This is coolbert:
Americans in general have had a lot
to say about the French recently.
The French decision NOT
to back or support the current U.S. military effort in Iraq is seen as a typical French response.
Americans in general view the French as "cheese eating hands-uppers"
[persons prone to surrendering]. Americans in general seem to view the French as snooty, stuck-up people
with big chips on their shoulders [especially when it comes to America].
Americans in general see the French as UNGRATEFUL
people prone to BACKSTABBING WHEN THEY GET THE CHANCE!!
Some would even suggest that it is NOT EVEN WORTH IT
to have the French on your side in war to begin with. In the minds of many people, "the French have not
had a winner since Napoleon!!"
Is such derisive and condescending an attitude justified??
Are the French "cheese eating hands-uppers"??
Let the reader decide for themselves!!
Consider the many wars the French have fought in over the MILLENNIUM!!
Judge for yourself
French military prowess.[Working chronologically backwards from the present time]
.The First Gulf War 
During the first day
of the four day ground offensive to liberate Kuwait, the French Light Armored Division
, on the left wing of the Coalition forces, had to move the furthest distance in the shortest time
to achieve their objective. This they did in an able, even admirable fashion.
Count this as a plus
.French Expeditionary Forces. [post-Algeria]
French army and French Foreign Legion [FFL] troops operating in former French African colonies have forestalled wider wars [Chad]
, or intervened where was necessary to prevent bloodshed when a general governmental collapse occurred. Such as in the Ivory Coast
recently. Even further prior to that, the FFL restored order in Kolwezi, the Congo
, in the aftermath of an incursion by "rebels" from Angola. Also, French troops were successful in stemming a revolt by indigenous "kanaks" on the French colonial island of New Caledonia.
Count these as very minor pluses
[some may object to the inclusion of the FFL as a "French military force", seeing as the FFL is comprised of foreign nationals, NOT
French citizens. This IS
the French military in that the officers are French citizens, and the FFL is armed, trained, and operates in the fashion as would ANY
other French military unit.]Algeria
A six year long effort [1954-1960] by the French military to suppress an insurgency by Algerian rebels was NOT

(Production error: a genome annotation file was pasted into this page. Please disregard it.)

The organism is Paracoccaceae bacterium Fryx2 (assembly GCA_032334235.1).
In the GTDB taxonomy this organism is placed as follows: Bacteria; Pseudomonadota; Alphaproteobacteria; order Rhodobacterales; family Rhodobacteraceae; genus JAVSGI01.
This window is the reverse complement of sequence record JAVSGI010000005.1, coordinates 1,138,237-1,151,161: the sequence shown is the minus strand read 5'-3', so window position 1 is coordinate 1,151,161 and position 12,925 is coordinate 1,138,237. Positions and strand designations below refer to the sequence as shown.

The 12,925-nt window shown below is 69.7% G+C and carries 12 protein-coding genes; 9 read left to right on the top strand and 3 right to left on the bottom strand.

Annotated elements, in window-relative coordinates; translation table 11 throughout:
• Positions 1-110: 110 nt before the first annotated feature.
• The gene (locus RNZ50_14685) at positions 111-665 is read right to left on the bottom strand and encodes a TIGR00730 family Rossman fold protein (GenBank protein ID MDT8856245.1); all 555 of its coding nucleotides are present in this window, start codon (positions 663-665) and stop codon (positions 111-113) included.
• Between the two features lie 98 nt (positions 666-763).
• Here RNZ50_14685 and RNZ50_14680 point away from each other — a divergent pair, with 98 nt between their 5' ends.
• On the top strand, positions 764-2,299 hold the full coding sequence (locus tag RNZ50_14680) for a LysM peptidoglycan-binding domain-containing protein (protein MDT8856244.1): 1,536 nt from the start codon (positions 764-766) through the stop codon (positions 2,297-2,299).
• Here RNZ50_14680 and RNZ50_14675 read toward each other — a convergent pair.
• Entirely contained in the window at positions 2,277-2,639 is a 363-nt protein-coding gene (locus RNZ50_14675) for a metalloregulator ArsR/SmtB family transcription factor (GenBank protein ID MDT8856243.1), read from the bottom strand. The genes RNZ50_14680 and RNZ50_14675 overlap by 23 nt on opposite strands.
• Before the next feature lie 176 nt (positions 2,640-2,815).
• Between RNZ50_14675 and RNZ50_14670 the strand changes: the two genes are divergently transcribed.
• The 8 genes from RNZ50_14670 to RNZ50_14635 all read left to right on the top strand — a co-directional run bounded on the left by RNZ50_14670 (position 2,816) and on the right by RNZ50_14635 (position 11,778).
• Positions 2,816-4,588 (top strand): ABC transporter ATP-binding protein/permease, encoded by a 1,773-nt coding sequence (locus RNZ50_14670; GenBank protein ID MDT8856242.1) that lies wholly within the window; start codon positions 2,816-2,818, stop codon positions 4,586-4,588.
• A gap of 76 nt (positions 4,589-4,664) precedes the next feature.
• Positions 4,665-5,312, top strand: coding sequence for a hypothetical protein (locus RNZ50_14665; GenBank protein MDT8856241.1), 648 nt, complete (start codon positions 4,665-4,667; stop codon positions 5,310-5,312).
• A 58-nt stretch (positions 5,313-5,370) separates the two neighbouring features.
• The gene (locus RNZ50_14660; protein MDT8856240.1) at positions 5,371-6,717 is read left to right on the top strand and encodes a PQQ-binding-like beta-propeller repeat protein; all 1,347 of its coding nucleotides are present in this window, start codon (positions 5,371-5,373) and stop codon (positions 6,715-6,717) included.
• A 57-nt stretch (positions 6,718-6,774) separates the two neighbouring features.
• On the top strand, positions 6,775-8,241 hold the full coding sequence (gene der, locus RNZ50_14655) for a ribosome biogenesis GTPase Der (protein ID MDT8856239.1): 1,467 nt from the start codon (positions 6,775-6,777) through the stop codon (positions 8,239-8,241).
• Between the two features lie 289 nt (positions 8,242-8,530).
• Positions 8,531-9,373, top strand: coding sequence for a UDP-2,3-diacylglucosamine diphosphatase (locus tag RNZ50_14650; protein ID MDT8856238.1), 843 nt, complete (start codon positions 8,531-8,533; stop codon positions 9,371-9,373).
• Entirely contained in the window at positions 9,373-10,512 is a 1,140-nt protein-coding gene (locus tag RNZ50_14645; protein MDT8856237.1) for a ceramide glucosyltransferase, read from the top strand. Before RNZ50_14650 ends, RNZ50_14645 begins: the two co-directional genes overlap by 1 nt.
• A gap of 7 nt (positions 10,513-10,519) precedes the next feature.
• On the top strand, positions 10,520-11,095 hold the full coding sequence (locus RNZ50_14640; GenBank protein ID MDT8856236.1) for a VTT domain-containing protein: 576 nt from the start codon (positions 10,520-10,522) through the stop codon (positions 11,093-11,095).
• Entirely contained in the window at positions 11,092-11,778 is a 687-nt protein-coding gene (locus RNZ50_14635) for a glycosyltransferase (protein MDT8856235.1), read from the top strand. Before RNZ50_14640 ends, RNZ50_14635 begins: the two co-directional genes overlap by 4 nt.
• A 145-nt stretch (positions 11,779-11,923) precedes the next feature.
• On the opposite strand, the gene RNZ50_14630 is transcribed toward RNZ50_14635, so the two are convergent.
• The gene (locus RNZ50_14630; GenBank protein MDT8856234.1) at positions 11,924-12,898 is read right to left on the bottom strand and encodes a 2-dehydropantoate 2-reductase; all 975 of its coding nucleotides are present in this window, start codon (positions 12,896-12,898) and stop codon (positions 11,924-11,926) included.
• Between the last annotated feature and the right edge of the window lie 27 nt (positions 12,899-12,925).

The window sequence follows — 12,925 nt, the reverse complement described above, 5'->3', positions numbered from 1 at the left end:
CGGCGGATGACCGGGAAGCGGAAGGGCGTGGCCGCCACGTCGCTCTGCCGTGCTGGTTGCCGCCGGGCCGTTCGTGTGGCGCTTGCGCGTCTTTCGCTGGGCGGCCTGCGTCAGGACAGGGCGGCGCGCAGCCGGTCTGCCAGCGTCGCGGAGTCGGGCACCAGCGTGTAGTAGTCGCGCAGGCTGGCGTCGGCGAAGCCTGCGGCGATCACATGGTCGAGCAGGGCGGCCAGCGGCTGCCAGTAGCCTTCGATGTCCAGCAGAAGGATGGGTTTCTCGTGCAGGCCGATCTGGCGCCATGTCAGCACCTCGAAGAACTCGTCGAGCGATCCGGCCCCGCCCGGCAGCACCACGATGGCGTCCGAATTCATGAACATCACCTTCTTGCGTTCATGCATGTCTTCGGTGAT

successful. 500,000 French troops backed by the panoply of French military power [and an appropriate ruthlessness on the part of the French too!!] just was NOT
able to defeat the rebels and restore a colonial status to Algeria. Militarily the French DID
have successes, but in the end the rebels were ABLE to OUTLAST
the French and the independent nation of Algeria emerged from the fighting. From a military standpoint, the French can said to have been successful, but from a political standpoint, the will was lacking, defeat and retreat becoming the outcome.
Algeria can be counted as a minus
.First Indo-China War
This was a huge disaster
for the French. Battlefield fiascos culminating in the defeat at Dien Bien Phu were humiliating in the extreme. The effort to maintain Indo-China as a French colony seemed to be doomed from the start. And yet the French persisted with a force again of 500,000 men. But DID NOT
prevail. The French just seemed to be constantly outfought and out-thought!! Even more so than Algeria, Indo-China, with climactic battlefield loss, was a traumatic defeat.
Indo-China is a big minus
The French DID
send a battalion of very good infantry as a contribution to the United Nations effort in Korea. Fought with DISTINCTION
against Red Chinese troops. This battalion, subsequently redeployed to Indo-China was ANNIHILATED IN COMBAT
with the Viet Minh!!??
Korea is a very minor plus
.Second World War [WW2]
What can one say about French performance in this war?
Almost nothing good!!
In six weeks, the Germans were able to inflict more casualties on the French than they were able to inflict in all of the four years of the First World War [WW1].
The French DID
have good equipment and sufficient manpower.
And the Maginot Line was successful. It WAS NOT
attacked by the Germans, as it was so formidable a defensive position [s]. The concept of the Maginot Line was valid, IF the fortifications HAD BEEN
built to fortify the ENTIRE
French collapse seems to have been more psychological than anything else. A defensive mentality was overcome by much more aggressive German offensive tactics. Leadership was totally lacking, It has even been suggested that General Gamelin, the French commander, intentionally was derelict
in his duty. Allowed for a German victory!!
The demise of the French role as a great world power can be traced directly to the catastrophic loss of WW2!! France has never regained the eminence it had prior to the outbreak of the war.
WW2 for the French is just one big defeat and humiliation.